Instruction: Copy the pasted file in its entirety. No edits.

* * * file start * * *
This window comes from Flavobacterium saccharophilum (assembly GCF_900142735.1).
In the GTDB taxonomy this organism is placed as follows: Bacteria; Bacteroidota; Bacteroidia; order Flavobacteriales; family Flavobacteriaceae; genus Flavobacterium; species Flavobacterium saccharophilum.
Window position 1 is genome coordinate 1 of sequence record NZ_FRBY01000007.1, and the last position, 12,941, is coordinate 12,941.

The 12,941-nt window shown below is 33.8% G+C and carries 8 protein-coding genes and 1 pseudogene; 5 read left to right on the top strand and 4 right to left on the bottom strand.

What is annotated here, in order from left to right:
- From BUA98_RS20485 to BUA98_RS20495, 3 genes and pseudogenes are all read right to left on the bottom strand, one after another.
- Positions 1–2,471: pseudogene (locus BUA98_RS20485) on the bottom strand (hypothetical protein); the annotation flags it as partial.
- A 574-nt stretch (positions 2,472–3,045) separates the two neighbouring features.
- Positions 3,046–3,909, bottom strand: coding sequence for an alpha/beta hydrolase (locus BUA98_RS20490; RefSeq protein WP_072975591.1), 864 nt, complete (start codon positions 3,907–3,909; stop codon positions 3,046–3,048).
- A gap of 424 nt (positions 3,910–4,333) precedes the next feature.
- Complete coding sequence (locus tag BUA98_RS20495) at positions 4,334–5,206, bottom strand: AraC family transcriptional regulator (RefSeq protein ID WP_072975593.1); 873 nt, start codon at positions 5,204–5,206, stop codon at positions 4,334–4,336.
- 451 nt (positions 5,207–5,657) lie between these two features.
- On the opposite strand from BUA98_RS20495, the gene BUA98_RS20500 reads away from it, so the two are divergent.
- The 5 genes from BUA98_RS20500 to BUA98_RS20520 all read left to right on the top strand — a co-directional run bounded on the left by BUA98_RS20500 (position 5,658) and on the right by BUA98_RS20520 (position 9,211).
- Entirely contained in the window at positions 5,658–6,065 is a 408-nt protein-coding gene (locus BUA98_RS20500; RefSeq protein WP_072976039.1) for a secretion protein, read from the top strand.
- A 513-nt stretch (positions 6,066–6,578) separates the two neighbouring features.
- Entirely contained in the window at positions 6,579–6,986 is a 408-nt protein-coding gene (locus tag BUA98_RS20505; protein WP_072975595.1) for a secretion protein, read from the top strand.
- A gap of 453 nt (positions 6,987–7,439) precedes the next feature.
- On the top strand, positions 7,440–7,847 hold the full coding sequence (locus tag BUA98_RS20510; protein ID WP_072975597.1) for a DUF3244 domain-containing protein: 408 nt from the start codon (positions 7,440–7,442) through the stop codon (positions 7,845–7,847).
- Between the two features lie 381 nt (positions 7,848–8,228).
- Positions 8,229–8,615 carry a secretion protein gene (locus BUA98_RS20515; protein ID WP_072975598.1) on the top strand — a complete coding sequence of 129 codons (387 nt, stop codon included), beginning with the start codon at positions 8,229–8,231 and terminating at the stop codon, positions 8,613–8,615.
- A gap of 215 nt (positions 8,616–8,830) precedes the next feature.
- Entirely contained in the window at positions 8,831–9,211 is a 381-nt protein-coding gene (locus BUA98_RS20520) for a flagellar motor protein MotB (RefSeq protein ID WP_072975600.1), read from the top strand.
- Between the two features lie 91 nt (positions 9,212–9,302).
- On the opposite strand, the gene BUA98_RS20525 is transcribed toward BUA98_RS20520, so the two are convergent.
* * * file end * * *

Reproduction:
This window comes from Flavobacterium saccharophilum (assembly GCF_900142735.1).
In the GTDB taxonomy this organism is placed as follows: Bacteria; Bacteroidota; Bacteroidia; order Flavobacteriales; family Flavobacteriaceae; genus Flavobacterium; species Flavobacterium saccharophilum.
Window position 1 is genome coordinate 1 of sequence record NZ_FRBY01000007.1, and the last position, 12,941, is coordinate 12,941.

The 12,941-nt window shown below is 33.8% G+C and carries 8 protein-coding genes and 1 pseudogene; 5 read left to right on the top strand and 4 right to left on the bottom strand.

What is annotated here, in order from left to right:
- From BUA98_RS20485 to BUA98_RS20495, 3 genes and pseudogenes are all read right to left on the bottom strand, one after another.
- Positions 1–2,471: pseudogene (locus BUA98_RS20485) on the bottom strand (hypothetical protein); the annotation flags it as partial.
- A 574-nt stretch (positions 2,472–3,045) separates the two neighbouring features.
- Positions 3,046–3,909, bottom strand: coding sequence for an alpha/beta hydrolase (locus BUA98_RS20490; RefSeq protein WP_072975591.1), 864 nt, complete (start codon positions 3,907–3,909; stop codon positions 3,046–3,048).
- A gap of 424 nt (positions 3,910–4,333) precedes the next feature.
- Complete coding sequence (locus tag BUA98_RS20495) at positions 4,334–5,206, bottom strand: AraC family transcriptional regulator (RefSeq protein ID WP_072975593.1); 873 nt, start codon at positions 5,204–5,206, stop codon at positions 4,334–4,336.
- 451 nt (positions 5,207–5,657) lie between these two features.
- On the opposite strand from BUA98_RS20495, the gene BUA98_RS20500 reads away from it, so the two are divergent.
- The 5 genes from BUA98_RS20500 to BUA98_RS20520 all read left to right on the top strand — a co-directional run bounded on the left by BUA98_RS20500 (position 5,658) and on the right by BUA98_RS20520 (position 9,211).
- Entirely contained in the window at positions 5,658–6,065 is a 408-nt protein-coding gene (locus BUA98_RS20500; RefSeq protein WP_072976039.1) for a secretion protein, read from the top strand.
- A 513-nt stretch (positions 6,066–6,578) separates the two neighbouring features.
- Entirely contained in the window at positions 6,579–6,986 is a 408-nt protein-coding gene (locus tag BUA98_RS20505; protein WP_072975595.1) for a secretion protein, read from the top strand.
- A gap of 453 nt (positions 6,987–7,439) precedes the next feature.
- On the top strand, positions 7,440–7,847 hold the full coding sequence (locus tag BUA98_RS20510; protein ID WP_072975597.1) for a DUF3244 domain-containing protein: 408 nt from the start codon (positions 7,440–7,442) through the stop codon (positions 7,845–7,847).
- Between the two features lie 381 nt (positions 7,848–8,228).
- Positions 8,229–8,615 carry a secretion protein gene (locus BUA98_RS20515; protein ID WP_072975598.1) on the top strand — a complete coding sequence of 129 codons (387 nt, stop codon included), beginning with the start codon at positions 8,229–8,231 and terminating at the stop codon, positions 8,613–8,615.
- A gap of 215 nt (positions 8,616–8,830) precedes the next feature.
- Entirely contained in the window at positions 8,831–9,211 is a 381-nt protein-coding gene (locus BUA98_RS20520) for a flagellar motor protein MotB (RefSeq protein ID WP_072975600.1), read from the top strand.
- Between the two features lie 91 nt (positions 9,212–9,302).
- On the opposite strand, the gene BUA98_RS20525 is transcribed toward BUA98_RS20520, so the two are convergent.